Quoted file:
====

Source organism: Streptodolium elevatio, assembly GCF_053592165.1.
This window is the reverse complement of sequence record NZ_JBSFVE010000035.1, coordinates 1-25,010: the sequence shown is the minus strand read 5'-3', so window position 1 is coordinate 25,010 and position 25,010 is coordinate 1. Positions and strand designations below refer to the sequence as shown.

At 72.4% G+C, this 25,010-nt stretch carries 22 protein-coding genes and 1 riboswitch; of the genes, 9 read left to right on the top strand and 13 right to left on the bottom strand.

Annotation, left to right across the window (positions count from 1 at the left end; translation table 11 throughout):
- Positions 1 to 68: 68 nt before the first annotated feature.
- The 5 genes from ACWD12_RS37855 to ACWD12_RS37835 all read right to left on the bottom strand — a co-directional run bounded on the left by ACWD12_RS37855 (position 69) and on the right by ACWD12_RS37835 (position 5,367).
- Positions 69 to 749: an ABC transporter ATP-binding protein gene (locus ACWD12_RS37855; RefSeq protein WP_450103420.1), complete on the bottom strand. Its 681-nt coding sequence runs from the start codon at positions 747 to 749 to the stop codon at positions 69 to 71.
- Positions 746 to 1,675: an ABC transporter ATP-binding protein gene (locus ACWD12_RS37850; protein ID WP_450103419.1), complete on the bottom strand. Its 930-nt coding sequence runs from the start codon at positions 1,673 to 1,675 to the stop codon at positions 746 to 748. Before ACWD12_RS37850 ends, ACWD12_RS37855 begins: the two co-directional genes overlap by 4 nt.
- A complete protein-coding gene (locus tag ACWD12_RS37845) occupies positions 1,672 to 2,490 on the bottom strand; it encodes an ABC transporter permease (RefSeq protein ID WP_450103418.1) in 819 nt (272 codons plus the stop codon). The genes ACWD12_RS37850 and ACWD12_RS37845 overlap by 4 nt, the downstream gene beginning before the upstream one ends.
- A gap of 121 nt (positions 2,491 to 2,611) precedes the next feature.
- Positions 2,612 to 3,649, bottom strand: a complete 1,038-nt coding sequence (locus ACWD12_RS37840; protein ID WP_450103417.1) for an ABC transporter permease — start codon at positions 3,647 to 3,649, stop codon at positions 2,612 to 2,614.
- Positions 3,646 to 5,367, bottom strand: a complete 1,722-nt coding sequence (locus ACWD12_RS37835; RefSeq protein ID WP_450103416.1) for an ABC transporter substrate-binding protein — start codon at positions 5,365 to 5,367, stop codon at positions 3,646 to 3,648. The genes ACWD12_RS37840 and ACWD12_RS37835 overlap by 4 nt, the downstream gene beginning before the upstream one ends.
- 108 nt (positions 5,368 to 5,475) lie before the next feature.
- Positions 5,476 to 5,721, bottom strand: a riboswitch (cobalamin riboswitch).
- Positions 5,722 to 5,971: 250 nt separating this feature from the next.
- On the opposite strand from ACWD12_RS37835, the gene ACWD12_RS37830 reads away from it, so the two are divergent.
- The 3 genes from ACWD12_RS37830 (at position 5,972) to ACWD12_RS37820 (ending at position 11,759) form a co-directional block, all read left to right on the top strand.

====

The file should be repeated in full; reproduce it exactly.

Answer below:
Source organism: Streptodolium elevatio, assembly GCF_053592165.1.
This window is the reverse complement of sequence record NZ_JBSFVE010000035.1, coordinates 1-25,010: the sequence shown is the minus strand read 5'-3', so window position 1 is coordinate 25,010 and position 25,010 is coordinate 1. Positions and strand designations below refer to the sequence as shown.

At 72.4% G+C, this 25,010-nt stretch carries 22 protein-coding genes and 1 riboswitch; of the genes, 9 read left to right on the top strand and 13 right to left on the bottom strand.

Annotation, left to right across the window (positions count from 1 at the left end; translation table 11 throughout):
- Positions 1 to 68: 68 nt before the first annotated feature.
- The 5 genes from ACWD12_RS37855 to ACWD12_RS37835 all read right to left on the bottom strand — a co-directional run bounded on the left by ACWD12_RS37855 (position 69) and on the right by ACWD12_RS37835 (position 5,367).
- Positions 69 to 749: an ABC transporter ATP-binding protein gene (locus ACWD12_RS37855; RefSeq protein WP_450103420.1), complete on the bottom strand. Its 681-nt coding sequence runs from the start codon at positions 747 to 749 to the stop codon at positions 69 to 71.
- Positions 746 to 1,675: an ABC transporter ATP-binding protein gene (locus ACWD12_RS37850; protein ID WP_450103419.1), complete on the bottom strand. Its 930-nt coding sequence runs from the start codon at positions 1,673 to 1,675 to the stop codon at positions 746 to 748. Before ACWD12_RS37850 ends, ACWD12_RS37855 begins: the two co-directional genes overlap by 4 nt.
- A complete protein-coding gene (locus tag ACWD12_RS37845) occupies positions 1,672 to 2,490 on the bottom strand; it encodes an ABC transporter permease (RefSeq protein ID WP_450103418.1) in 819 nt (272 codons plus the stop codon). The genes ACWD12_RS37850 and ACWD12_RS37845 overlap by 4 nt, the downstream gene beginning before the upstream one ends.
- A gap of 121 nt (positions 2,491 to 2,611) precedes the next feature.
- Positions 2,612 to 3,649, bottom strand: a complete 1,038-nt coding sequence (locus ACWD12_RS37840; protein ID WP_450103417.1) for an ABC transporter permease — start codon at positions 3,647 to 3,649, stop codon at positions 2,612 to 2,614.
- Positions 3,646 to 5,367, bottom strand: a complete 1,722-nt coding sequence (locus ACWD12_RS37835; RefSeq protein ID WP_450103416.1) for an ABC transporter substrate-binding protein — start codon at positions 5,365 to 5,367, stop codon at positions 3,646 to 3,648. The genes ACWD12_RS37840 and ACWD12_RS37835 overlap by 4 nt, the downstream gene beginning before the upstream one ends.
- 108 nt (positions 5,368 to 5,475) lie before the next feature.
- Positions 5,476 to 5,721, bottom strand: a riboswitch (cobalamin riboswitch).
- Positions 5,722 to 5,971: 250 nt separating this feature from the next.
- On the opposite strand from ACWD12_RS37835, the gene ACWD12_RS37830 reads away from it, so the two are divergent.
- The 3 genes from ACWD12_RS37830 (at position 5,972) to ACWD12_RS37820 (ending at position 11,759) form a co-directional block, all read left to right on the top strand.